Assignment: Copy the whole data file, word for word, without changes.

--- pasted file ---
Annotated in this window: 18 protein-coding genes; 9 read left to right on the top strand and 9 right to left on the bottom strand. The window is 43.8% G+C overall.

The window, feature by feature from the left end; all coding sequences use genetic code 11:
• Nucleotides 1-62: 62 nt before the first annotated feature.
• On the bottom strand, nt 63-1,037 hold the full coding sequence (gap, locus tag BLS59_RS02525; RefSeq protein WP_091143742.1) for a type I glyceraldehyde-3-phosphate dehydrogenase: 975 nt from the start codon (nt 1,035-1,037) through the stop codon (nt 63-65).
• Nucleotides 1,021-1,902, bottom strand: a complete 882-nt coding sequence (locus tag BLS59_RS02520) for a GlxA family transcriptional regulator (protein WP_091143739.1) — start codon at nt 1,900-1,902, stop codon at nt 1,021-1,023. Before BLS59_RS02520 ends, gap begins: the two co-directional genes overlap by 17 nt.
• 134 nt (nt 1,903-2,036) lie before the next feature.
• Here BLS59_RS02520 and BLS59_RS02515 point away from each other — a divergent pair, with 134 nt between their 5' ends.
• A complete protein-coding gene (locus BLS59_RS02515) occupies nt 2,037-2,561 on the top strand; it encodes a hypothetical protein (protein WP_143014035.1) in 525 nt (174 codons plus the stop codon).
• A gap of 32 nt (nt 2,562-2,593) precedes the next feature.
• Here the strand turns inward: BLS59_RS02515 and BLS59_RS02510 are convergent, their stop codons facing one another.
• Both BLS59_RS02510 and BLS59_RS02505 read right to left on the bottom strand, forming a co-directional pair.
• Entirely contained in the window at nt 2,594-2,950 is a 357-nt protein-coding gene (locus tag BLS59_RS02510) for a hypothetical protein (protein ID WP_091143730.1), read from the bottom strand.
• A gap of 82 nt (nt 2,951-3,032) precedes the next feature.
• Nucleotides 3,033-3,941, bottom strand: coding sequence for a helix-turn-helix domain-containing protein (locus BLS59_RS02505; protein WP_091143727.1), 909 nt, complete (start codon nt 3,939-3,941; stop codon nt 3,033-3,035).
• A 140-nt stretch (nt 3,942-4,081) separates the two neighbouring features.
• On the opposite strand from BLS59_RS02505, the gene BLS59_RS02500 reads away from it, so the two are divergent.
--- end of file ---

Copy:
Annotated in this window: 18 protein-coding genes; 9 read left to right on the top strand and 9 right to left on the bottom strand. The window is 43.8% G+C overall.

The window, feature by feature from the left end; all coding sequences use genetic code 11:
• Nucleotides 1-62: 62 nt before the first annotated feature.
• On the bottom strand, nt 63-1,037 hold the full coding sequence (gap, locus tag BLS59_RS02525; RefSeq protein WP_091143742.1) for a type I glyceraldehyde-3-phosphate dehydrogenase: 975 nt from the start codon (nt 1,035-1,037) through the stop codon (nt 63-65).
• Nucleotides 1,021-1,902, bottom strand: a complete 882-nt coding sequence (locus tag BLS59_RS02520) for a GlxA family transcriptional regulator (protein WP_091143739.1) — start codon at nt 1,900-1,902, stop codon at nt 1,021-1,023. Before BLS59_RS02520 ends, gap begins: the two co-directional genes overlap by 17 nt.
• 134 nt (nt 1,903-2,036) lie before the next feature.
• Here BLS59_RS02520 and BLS59_RS02515 point away from each other — a divergent pair, with 134 nt between their 5' ends.
• A complete protein-coding gene (locus BLS59_RS02515) occupies nt 2,037-2,561 on the top strand; it encodes a hypothetical protein (protein WP_143014035.1) in 525 nt (174 codons plus the stop codon).
• A gap of 32 nt (nt 2,562-2,593) precedes the next feature.
• Here the strand turns inward: BLS59_RS02515 and BLS59_RS02510 are convergent, their stop codons facing one another.
• Both BLS59_RS02510 and BLS59_RS02505 read right to left on the bottom strand, forming a co-directional pair.
• Entirely contained in the window at nt 2,594-2,950 is a 357-nt protein-coding gene (locus tag BLS59_RS02510) for a hypothetical protein (protein ID WP_091143730.1), read from the bottom strand.
• A gap of 82 nt (nt 2,951-3,032) precedes the next feature.
• Nucleotides 3,033-3,941, bottom strand: coding sequence for a helix-turn-helix domain-containing protein (locus BLS59_RS02505; protein WP_091143727.1), 909 nt, complete (start codon nt 3,939-3,941; stop codon nt 3,033-3,035).
• A 140-nt stretch (nt 3,942-4,081) separates the two neighbouring features.
• On the opposite strand from BLS59_RS02505, the gene BLS59_RS02500 reads away from it, so the two are divergent.